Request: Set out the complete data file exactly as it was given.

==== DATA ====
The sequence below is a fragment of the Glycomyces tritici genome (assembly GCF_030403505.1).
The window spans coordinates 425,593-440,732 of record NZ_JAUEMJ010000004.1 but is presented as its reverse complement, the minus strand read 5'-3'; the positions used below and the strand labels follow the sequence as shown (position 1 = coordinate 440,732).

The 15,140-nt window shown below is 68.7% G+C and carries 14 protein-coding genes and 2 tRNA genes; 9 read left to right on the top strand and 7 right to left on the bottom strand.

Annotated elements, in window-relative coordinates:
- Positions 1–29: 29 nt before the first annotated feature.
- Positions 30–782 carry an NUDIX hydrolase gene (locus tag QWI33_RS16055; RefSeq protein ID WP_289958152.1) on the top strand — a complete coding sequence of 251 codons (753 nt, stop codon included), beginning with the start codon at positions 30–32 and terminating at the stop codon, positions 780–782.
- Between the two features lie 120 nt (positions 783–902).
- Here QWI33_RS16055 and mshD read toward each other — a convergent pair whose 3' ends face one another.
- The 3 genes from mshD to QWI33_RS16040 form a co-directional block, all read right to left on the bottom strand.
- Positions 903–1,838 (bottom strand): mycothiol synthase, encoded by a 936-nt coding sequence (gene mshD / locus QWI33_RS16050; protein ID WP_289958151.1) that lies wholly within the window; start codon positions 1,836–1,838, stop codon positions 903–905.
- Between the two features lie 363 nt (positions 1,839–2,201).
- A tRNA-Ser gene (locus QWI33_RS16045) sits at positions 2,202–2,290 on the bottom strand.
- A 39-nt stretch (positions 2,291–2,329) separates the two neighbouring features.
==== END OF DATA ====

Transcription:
The sequence below is a fragment of the Glycomyces tritici genome (assembly GCF_030403505.1).
The window spans coordinates 425,593-440,732 of record NZ_JAUEMJ010000004.1 but is presented as its reverse complement, the minus strand read 5'-3'; the positions used below and the strand labels follow the sequence as shown (position 1 = coordinate 440,732).

The 15,140-nt window shown below is 68.7% G+C and carries 14 protein-coding genes and 2 tRNA genes; 9 read left to right on the top strand and 7 right to left on the bottom strand.

Annotated elements, in window-relative coordinates:
- Positions 1–29: 29 nt before the first annotated feature.
- Positions 30–782 carry an NUDIX hydrolase gene (locus tag QWI33_RS16055; RefSeq protein ID WP_289958152.1) on the top strand — a complete coding sequence of 251 codons (753 nt, stop codon included), beginning with the start codon at positions 30–32 and terminating at the stop codon, positions 780–782.
- Between the two features lie 120 nt (positions 783–902).
- Here QWI33_RS16055 and mshD read toward each other — a convergent pair whose 3' ends face one another.
- The 3 genes from mshD to QWI33_RS16040 form a co-directional block, all read right to left on the bottom strand.
- Positions 903–1,838 (bottom strand): mycothiol synthase, encoded by a 936-nt coding sequence (gene mshD / locus QWI33_RS16050; protein ID WP_289958151.1) that lies wholly within the window; start codon positions 1,836–1,838, stop codon positions 903–905.
- Between the two features lie 363 nt (positions 1,839–2,201).
- A tRNA-Ser gene (locus QWI33_RS16045) sits at positions 2,202–2,290 on the bottom strand.
- A 39-nt stretch (positions 2,291–2,329) separates the two neighbouring features.